Ninja assassins, blind lawyers, battles on the rooftops of Hell’s Kitchen – things could get messy. Good thing Marvel hired a real lawyer in Charles Soule, as Major Spoilers reviews Daredevil #7.
Previously in Daredevil: Daredevil has faced many challenges in his tenured career. The Kingpin, Bullseye, the Hand; but last issue, we saw Daredevil go head-to-head with the former love of his life, Elektra Natchios. The issue ends with the shocking revelation that not only does Elektra have a daughter, but that she believes Daredevil is responsible for her disappearance.
A BLIND DATE IN HELL’S KITCHEN
This issue picks up right on the heels of the cliffhanger from issue #6. The dialogue between Daredevil and Elektra is very true to what readers have come to expect from these characters, especially when you factor in the opening action sequence. One of the distinguishing qualities of Daredevil books is the titular character’s inner-monologue, and Charles Soule’s scripting of these trademark texts blocks is executed perfectly. We get a flashback scene that elaborates more on Elektra’s daughter, Iona, that retroactively places her into existing Daredevil continuity in a way that doesn’t feel ham-fisted or forced. Like any good retcon, it’s easy for the reader to accept that this previously unknown aspect of Elektra’s life is in fact canon based on the way Soule presents it.
We get several pages of Matt Murdock out of costume as he pays a visit to the Offices of Franklin P. Nelson, Attorney-at-Law. Here, we are once again reminded that Matt did something to cause everyone aside from Foggy to forget that he and the Man Without Fear are one in the same. This has been touched upon a handful of times since issue #1 but Soule is definitely playing the long-game when it comes to one of the biggest unanswered questions in the post-Secret Wars Marvel Universe.
There is further development in the relationship between Daredevil and his sidekick, Blindspot, who had his arm broken by Elektra in the last issue. Unlike their Distinguished Competition, Marvel has never relied to heavily on sidekicks for their heroes. That is what makes the dynamic between Daredevil and Blindspot so enticing. I just wish we got to see more of it in this issue.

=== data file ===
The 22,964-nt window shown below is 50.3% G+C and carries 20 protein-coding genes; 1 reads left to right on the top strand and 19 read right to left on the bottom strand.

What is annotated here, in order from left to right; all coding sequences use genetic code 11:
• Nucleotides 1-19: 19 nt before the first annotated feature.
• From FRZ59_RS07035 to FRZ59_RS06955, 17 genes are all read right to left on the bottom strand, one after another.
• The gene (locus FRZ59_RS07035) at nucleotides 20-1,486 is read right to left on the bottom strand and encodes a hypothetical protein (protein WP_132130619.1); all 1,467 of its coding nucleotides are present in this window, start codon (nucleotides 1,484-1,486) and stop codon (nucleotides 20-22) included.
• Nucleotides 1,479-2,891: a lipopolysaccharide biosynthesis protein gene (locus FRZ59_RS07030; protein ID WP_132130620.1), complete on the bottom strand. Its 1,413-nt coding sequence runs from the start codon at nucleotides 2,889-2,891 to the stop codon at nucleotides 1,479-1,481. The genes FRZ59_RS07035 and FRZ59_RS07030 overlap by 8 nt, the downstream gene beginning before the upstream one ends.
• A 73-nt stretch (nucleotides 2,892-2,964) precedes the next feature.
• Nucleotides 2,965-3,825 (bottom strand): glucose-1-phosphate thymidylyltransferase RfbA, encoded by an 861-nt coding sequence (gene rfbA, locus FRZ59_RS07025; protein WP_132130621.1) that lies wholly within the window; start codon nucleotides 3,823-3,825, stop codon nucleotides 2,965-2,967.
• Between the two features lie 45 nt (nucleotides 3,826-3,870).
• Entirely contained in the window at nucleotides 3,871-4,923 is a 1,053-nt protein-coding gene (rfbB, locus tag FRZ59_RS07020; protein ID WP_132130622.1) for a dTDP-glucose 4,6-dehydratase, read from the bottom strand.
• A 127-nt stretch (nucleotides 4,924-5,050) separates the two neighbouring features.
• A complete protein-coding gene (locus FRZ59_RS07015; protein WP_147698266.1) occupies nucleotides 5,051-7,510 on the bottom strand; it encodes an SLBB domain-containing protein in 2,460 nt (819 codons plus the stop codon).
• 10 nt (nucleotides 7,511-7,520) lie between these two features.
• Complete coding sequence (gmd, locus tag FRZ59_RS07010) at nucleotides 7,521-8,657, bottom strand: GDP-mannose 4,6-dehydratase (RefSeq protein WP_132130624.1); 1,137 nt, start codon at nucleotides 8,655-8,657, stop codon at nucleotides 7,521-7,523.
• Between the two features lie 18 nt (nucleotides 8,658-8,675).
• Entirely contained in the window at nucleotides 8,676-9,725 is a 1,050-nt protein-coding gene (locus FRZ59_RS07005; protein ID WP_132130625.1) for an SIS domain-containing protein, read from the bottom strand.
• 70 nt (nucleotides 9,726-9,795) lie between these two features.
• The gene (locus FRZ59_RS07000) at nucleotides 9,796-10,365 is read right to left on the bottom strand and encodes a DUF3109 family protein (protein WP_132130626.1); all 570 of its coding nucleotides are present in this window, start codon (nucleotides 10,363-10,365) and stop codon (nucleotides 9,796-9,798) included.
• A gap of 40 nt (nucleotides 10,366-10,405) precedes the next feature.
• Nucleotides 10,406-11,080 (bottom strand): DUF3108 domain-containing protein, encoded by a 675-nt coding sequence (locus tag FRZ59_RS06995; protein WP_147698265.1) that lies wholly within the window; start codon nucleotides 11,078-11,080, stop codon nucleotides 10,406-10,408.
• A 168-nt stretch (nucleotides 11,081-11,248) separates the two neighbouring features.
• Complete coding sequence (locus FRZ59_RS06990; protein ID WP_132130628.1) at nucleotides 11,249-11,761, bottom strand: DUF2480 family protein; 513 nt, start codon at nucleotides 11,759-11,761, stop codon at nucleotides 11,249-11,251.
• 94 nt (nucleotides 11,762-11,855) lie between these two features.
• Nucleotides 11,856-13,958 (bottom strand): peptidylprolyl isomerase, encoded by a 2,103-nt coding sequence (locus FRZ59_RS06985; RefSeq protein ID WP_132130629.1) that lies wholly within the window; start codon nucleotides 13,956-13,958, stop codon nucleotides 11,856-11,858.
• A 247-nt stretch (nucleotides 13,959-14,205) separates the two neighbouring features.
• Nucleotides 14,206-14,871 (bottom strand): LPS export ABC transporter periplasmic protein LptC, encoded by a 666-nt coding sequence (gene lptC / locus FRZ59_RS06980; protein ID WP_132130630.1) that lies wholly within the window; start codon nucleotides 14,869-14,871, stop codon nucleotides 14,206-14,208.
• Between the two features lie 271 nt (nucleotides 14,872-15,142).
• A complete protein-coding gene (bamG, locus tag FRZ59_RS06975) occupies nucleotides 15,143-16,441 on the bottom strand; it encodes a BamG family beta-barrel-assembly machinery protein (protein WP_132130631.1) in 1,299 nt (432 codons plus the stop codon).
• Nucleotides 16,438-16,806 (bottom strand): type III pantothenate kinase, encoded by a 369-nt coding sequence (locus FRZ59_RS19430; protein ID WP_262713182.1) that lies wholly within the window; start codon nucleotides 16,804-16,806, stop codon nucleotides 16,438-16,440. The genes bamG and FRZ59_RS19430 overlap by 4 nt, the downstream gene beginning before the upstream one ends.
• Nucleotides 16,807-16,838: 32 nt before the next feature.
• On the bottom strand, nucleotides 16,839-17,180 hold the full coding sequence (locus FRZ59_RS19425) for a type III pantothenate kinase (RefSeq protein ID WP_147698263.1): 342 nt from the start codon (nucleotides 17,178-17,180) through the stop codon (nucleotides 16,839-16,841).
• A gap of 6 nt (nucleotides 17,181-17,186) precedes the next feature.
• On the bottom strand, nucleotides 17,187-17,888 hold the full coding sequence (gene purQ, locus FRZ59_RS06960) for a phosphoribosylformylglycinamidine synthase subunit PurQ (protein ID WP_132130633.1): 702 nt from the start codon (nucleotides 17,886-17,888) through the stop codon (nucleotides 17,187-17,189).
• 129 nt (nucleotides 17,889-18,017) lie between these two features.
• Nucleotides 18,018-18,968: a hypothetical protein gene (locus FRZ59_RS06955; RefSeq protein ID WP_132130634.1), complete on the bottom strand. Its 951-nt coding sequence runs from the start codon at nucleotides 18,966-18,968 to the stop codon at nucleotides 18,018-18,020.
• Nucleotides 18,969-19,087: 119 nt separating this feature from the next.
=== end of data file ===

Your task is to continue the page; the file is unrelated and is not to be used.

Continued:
In the end, we learn that Elektra was actually brainwashed into believing she had a daughter and Daredevil realizes that someone used Elektra as a tool to target him. Though it isn’t revealed who this mystery person is, Daredevil seems to know and I would imagine that by the next issue, we will learn who the big-bad of this arc is. Based on the context of Daredevil’s monologue, perhaps it’s someone we already know from the Marvel Universe.
SEEING IS BELIEVING
After a superb run by Ron Garney on the first arc, I was a bit disheartened to learn that another artist would be taking over. Matteo Buffagni is not an artist I have a ton of familiarity with but I must say that I’m more than thrilled with his work thus far. From the new costume to the unique palette choice, Buffagni has taken the framework that Garney laid in issue #1 and added his own personal touch. Often times when books switch artists, the stylistic changes can be drastic and sometimes even cause readers to drop off of altogether. Buffagni, on the other hand, provides a cleaner interpretation of what has proven to work for the characters in this book and for the story being told. I’m not a huge fan of the palette selection for Daredevil’s radar vision as I find the bright oranges and greens to be a bit distracting but overall, I’m happy with all of the other artistic choices. The fact that the overlaying tone changes with each scene really helps to visually establish the progression of the story and pairs beautifully with Soule’s writing.
BOTTOM LINE: A NOT-SO-BLIND AMBITION
After an iconic run on Daredevil by Mark Waid and Chris Samnee, Charles Soule had some big shoes to fill. Issue #7 is Soule’s seventh example of proof that he is more than capable of living up to the challenge. He has taken everything that works from not just Waid’s run, but also Miller’s and Bendis’, and combined it into a style gives us the most visceral and ideal version of the Man Without Fear. I feel like the missing daughter plot could have played out over more than just a single issue and part of me feels like the payoff was weak. However, there are seeds planted for what will come as this storyline progresses and like I said before, Soule is playing the long-game, so I can’t wait to see what comes next.